Wreckage found in Thailand unlikely to come from missing Malaysian jet

Reuters

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A woman leaves a message of support and hope for the passengers of the missing Malaysia Airlines MH370 in central Kuala Lumpur in this March 16, 2014 file photo. Photo: Reuters/Damir Sagolj/Files A woman leaves a message of support and hope for the passengers of the missing Malaysia Airlines MH370 in central Kuala Lumpur in this March 16, 2014 file photo. Photo: Reuters/Damir Sagolj/Files

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A piece of suspected plane wreckage found off the east coast of southern Thailand on Saturday was unlikely to belong to Malaysia Airlines Flight MH370 which vanished nearly two years ago, said aviation experts.
A large piece of curved metal washed ashore in Nakhon Si Thammarat province, Tanyapat Patthikongpan, head of Pak Phanang district, told Reuters. Villagers reported it to authorities for identification, he said.
"Villagers found the wreckage, measuring about 2 metres wide and 3 metres long (6.6 by 9.8 feet)," he said.
The find fuelled speculation in the Thai media that the debris could belong to MH370, which disappeared with 239 people on board during a flight from Kuala Lumpur to Beijing in March 2014. A piece of the plane washed up on the French island of Reunion in July 2015 but no further trace has been found.
Experts said that while powerful currents sweeping the Indian Ocean could deposit debris thousands of kilometres away, wreckage was extremely unlikely to have drifted across the equator into the northern hemisphere.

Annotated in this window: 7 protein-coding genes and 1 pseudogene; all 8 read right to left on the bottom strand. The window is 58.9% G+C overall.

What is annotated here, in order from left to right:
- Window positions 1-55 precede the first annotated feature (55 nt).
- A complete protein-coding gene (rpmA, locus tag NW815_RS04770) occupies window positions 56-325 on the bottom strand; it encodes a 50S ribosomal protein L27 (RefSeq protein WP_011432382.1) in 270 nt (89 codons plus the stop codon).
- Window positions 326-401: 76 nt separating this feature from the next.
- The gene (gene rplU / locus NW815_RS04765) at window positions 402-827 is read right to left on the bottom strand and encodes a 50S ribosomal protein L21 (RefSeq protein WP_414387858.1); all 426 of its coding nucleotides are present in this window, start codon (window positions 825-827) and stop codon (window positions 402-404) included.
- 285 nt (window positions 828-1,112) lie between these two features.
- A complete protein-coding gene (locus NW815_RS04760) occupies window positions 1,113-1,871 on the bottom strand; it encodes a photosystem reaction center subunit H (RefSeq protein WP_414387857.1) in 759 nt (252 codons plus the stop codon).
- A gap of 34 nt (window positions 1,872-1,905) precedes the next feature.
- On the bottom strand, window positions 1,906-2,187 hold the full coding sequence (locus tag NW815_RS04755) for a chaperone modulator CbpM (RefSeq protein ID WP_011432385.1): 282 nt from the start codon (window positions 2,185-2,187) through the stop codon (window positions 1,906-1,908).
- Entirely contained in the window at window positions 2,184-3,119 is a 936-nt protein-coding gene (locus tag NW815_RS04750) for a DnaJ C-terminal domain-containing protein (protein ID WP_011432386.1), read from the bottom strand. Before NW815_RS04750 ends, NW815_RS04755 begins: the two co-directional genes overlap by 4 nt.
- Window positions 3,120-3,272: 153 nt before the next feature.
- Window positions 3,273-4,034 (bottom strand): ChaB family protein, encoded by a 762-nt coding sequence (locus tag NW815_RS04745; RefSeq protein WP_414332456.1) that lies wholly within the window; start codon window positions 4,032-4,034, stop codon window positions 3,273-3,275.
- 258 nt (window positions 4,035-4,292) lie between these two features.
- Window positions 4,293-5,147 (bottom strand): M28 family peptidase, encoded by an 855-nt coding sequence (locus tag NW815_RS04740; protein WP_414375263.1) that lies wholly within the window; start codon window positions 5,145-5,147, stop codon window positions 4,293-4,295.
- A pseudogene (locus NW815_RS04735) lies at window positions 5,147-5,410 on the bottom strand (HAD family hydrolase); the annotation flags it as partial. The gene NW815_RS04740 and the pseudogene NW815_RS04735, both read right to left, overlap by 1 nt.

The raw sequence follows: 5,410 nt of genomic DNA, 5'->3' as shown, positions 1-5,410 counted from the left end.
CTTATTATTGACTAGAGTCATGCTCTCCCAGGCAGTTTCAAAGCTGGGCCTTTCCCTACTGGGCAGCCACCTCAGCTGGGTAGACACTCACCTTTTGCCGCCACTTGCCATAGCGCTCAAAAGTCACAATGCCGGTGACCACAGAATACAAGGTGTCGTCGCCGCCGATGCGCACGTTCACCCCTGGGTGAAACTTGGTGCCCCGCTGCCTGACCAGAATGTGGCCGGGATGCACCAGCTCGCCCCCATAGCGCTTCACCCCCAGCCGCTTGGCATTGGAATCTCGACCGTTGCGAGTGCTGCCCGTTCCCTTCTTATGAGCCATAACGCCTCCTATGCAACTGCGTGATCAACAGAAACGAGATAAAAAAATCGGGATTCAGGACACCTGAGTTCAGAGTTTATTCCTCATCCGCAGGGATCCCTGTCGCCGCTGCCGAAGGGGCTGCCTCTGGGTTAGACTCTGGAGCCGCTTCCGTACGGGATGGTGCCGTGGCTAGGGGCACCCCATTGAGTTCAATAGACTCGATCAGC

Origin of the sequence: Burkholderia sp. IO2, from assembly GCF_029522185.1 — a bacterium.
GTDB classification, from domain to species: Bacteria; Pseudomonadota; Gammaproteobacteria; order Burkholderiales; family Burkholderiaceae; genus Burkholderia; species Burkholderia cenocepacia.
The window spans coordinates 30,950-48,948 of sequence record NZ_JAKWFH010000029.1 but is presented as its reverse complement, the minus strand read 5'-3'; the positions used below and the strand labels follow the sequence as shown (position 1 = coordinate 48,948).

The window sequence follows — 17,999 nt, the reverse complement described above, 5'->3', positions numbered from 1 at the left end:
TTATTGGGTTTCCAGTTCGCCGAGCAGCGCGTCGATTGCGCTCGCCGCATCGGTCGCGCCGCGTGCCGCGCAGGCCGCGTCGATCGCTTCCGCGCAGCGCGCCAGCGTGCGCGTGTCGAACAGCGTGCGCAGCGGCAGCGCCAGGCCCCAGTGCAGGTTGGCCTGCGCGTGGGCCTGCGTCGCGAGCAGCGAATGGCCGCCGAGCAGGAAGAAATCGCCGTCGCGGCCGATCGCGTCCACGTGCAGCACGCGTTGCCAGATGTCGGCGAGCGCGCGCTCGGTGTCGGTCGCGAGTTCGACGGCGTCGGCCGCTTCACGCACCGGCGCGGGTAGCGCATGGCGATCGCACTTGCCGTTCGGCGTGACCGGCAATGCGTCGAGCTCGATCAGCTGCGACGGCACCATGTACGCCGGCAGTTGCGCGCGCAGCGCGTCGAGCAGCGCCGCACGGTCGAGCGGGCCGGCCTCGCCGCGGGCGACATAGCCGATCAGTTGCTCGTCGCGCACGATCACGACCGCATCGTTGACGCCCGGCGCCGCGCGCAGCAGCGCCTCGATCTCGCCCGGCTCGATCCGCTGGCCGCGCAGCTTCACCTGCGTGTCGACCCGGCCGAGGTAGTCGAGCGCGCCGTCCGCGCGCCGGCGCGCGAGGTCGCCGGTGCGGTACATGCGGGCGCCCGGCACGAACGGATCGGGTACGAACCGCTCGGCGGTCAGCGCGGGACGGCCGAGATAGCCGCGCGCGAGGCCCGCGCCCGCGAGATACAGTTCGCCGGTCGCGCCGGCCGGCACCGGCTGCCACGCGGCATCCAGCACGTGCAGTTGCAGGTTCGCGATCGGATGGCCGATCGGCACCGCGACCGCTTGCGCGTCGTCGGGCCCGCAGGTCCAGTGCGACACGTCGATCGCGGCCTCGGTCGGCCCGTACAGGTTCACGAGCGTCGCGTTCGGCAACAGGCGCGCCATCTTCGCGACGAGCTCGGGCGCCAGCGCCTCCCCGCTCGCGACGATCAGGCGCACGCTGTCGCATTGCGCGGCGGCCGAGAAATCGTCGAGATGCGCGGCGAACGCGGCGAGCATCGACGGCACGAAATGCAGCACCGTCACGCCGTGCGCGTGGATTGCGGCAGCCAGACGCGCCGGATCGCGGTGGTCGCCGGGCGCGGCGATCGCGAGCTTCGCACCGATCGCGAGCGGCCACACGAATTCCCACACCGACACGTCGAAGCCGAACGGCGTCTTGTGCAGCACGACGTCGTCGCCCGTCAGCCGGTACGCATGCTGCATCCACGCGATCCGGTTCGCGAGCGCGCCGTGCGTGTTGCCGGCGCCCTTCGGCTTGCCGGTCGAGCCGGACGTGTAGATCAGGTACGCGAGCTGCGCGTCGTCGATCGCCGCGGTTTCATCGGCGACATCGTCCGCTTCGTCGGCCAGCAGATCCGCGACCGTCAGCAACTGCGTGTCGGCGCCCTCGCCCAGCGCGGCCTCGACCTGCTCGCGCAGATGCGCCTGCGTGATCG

The location of the debris in Thailand "would appear to be inconsistent with the drift models that appeared when MH370's flaperon was discovered in Reunion last July," said Greg Waldron, Asia Managing Editor at Flightglobal, an industry publication.
"The markings, engineering, and tooling apparent in this debris strongly suggest that it is aerospace related," said Waldron. "It will need to be carefully examined, however, to determine it's exact origin."
Other possible sources of aerospace debris included the launching of space rockets by India eastwards over the Bay of Bengal, he said.
There has been no official confirmation from Thailand that the wreckage belongs to a plane. And Patthikongpan added that "fishermen said it could have been under the sea for no more than a year, judging from barnacles on it."
A spokesman for the Joint Agency Coordination Center, the Canberra-based authority which is overseeing the international search for MH370, told Reuters it was "awaiting results of the official examination of the material."
The Malaysian transport ministry is in contact with Thai authorities to verify the debris, a ministry spokesman said.
Investigators believe someone may have deliberately switched off MH370's transponder before diverting it thousands of miles off course. Most of the passengers were Chinese.
Lingering uncertainty surrounding its fate has tormented the families of those on board. Some have said even the discovery of debris would still not solve the mystery.

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